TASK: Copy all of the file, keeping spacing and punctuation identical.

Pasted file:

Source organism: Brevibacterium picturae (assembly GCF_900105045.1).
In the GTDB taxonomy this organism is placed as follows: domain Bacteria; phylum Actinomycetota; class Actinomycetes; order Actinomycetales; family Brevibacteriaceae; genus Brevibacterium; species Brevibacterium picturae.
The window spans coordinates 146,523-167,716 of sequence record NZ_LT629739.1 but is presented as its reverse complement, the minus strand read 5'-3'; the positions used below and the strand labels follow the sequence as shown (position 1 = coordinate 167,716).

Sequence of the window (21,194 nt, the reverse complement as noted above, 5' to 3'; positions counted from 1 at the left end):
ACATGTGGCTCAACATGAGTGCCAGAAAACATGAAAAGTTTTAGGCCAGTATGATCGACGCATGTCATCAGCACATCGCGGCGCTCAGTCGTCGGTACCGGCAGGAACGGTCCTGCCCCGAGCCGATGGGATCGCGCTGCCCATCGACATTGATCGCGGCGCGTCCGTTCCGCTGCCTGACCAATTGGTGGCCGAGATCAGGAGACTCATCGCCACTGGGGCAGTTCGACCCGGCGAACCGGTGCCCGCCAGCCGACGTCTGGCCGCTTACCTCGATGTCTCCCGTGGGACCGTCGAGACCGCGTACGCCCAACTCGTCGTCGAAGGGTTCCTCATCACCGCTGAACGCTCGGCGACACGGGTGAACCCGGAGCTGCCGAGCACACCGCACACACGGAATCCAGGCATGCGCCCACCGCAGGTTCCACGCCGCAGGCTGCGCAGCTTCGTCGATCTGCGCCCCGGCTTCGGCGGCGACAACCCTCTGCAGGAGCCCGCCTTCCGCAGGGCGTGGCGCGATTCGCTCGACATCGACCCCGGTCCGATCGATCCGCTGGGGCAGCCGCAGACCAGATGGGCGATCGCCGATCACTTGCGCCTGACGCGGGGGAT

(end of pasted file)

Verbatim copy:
Source organism: Brevibacterium picturae (assembly GCF_900105045.1).
In the GTDB taxonomy this organism is placed as follows: domain Bacteria; phylum Actinomycetota; class Actinomycetes; order Actinomycetales; family Brevibacteriaceae; genus Brevibacterium; species Brevibacterium picturae.
The window spans coordinates 146,523-167,716 of sequence record NZ_LT629739.1 but is presented as its reverse complement, the minus strand read 5'-3'; the positions used below and the strand labels follow the sequence as shown (position 1 = coordinate 167,716).

Sequence of the window (21,194 nt, the reverse complement as noted above, 5' to 3'; positions counted from 1 at the left end):
ACATGTGGCTCAACATGAGTGCCAGAAAACATGAAAAGTTTTAGGCCAGTATGATCGACGCATGTCATCAGCACATCGCGGCGCTCAGTCGTCGGTACCGGCAGGAACGGTCCTGCCCCGAGCCGATGGGATCGCGCTGCCCATCGACATTGATCGCGGCGCGTCCGTTCCGCTGCCTGACCAATTGGTGGCCGAGATCAGGAGACTCATCGCCACTGGGGCAGTTCGACCCGGCGAACCGGTGCCCGCCAGCCGACGTCTGGCCGCTTACCTCGATGTCTCCCGTGGGACCGTCGAGACCGCGTACGCCCAACTCGTCGTCGAAGGGTTCCTCATCACCGCTGAACGCTCGGCGACACGGGTGAACCCGGAGCTGCCGAGCACACCGCACACACGGAATCCAGGCATGCGCCCACCGCAGGTTCCACGCCGCAGGCTGCGCAGCTTCGTCGATCTGCGCCCCGGCTTCGGCGGCGACAACCCTCTGCAGGAGCCCGCCTTCCGCAGGGCGTGGCGCGATTCGCTCGACATCGACCCCGGTCCGATCGATCCGCTGGGGCAGCCGCAGACCAGATGGGCGATCGCCGATCACTTGCGCCTGACGCGGGGGAT